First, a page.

The photo below is taken using the Meade 10inch LX200, f3.3 focal reducer and the Starlight Xpress MX7C CCD camera. Unfortunately, because of work commitments, there was only time to take 2 exposures, each 60 seconds long. The telescope was unguided so we were relying on the accuracy of the polar alignment to make sure the stars were round and not streaked. The 2 images were stacked and processed in Registax and then levels adjusted in Paint Shop Pro 8.
EAAS Mars Star Party
At the EAAS Mars Star Party of 27th August 2003, at the Big Collin Picnic Area north of Ballyclare, the sky conditions were excellent. 25 miles north of Belfast really makes a big difference to the sky and M31, the Andromeda Galaxy, was naked eye visible. Mars' closest approach was memorable but the sheer number of Messier objects were a sight to behold. On that night, I had just brought my digital camera with me to have a go at Mars.
The wide field image below
was taken with a Minolta Dimage 7, 5 megapixel camera.
The image of Mars was taken with a Meade 10inch LX-200 at F10, and a Minolta Dimage 7. 47 individual frames were taken. Because Registax only stacks at resolutions below 1024x1024, all of the images were cropped using Irfanview. Each image was taken at ISO100, f2.8, 1/30 second exposure at maximum zoom on the camera. After cropping, the 47 frames were aligned and stacked using Registax and then processed in Paint Shop Pro 8. The Red channel was separated from the Blue and Green and realigned for a sharper image. Mars only rises to 19 degrees at our latitude so we are fairly happy with this image.
First sightings of Mars
Well, it's been a long time since there has been really good imaging night's as the sky hasn't really got dark but since the start of August we have been looking to the SE for our first sighting of Mars. We have found a new problem while imaging Mars - there is a lot of infrared light coming from Mars and this is making focusing and sharp images a problem. We haven't received our infrared filter as yet so we tried using a Broadband filter instead and this certainly brought out a lot more surface detail. Here is our latest efforts.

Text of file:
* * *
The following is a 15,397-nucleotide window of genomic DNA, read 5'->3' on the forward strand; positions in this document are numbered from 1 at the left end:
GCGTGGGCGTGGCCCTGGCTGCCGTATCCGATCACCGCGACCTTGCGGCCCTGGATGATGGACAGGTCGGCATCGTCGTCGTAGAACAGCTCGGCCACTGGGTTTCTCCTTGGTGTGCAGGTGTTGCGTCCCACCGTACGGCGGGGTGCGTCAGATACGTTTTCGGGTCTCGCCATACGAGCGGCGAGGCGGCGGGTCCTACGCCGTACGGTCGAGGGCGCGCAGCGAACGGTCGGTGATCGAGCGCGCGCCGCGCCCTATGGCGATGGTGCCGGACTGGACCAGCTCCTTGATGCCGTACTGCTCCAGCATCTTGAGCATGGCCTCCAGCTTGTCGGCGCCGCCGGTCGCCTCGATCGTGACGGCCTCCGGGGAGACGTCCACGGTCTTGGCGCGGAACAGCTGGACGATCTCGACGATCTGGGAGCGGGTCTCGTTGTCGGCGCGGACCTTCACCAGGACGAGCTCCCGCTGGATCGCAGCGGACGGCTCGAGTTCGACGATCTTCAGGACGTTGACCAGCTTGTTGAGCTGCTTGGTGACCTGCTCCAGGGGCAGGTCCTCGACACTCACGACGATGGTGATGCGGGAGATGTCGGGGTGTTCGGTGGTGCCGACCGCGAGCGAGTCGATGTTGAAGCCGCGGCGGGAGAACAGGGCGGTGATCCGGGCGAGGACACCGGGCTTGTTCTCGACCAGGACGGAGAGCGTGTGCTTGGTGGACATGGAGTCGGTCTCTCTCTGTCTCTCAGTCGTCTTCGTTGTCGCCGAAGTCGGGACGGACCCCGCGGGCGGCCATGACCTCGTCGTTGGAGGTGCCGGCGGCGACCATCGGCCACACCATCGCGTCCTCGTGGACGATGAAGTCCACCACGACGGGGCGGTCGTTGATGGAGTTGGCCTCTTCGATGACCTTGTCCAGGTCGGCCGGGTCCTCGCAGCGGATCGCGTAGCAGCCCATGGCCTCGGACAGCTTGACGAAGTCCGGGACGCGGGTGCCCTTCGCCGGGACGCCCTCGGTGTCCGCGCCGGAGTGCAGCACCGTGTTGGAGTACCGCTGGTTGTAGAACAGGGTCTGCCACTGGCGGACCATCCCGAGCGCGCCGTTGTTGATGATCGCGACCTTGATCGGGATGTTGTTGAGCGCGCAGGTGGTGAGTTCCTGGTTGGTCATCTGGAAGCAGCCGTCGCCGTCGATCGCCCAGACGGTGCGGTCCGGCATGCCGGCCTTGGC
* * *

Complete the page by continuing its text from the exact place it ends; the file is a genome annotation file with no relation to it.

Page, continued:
The image to the left was taken approximately 18 miles South of Belfast in a very dark site and you can clearly see the benefits with the better contrast in the image.
We reprocessed our Mars avi in the new Registax version 2 beta and we produced a significantly better image. The new Registax can automatically compensate for Red shift and this resulted in a much sharper image.
Taken on the 19th August 2003 at 0104hrs using a Meade LX200 10" at f10 and a Philips TouCam Pro. Image aligned and stacked in Registax v.2 beta and edited in Paint shop Pro 8.
We are currently waiting on an IR Blocking filter which should help with the sharpness of the final image.
Taken on the 20th August 2003 at 0218hrs using a Meade LX200 10" with a 2x barlow giving f20 and a Philips TouCam Pro. Image aligned and stacked in Registax and edited in Paint shop Pro 8. The Red channel was separated from the blue and green channels and then realigned as the red focuses in a different area of the frame.
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If you have any photos or video of the sky at night that you would like shown on the EAAS website please get in touch using the e-mail below: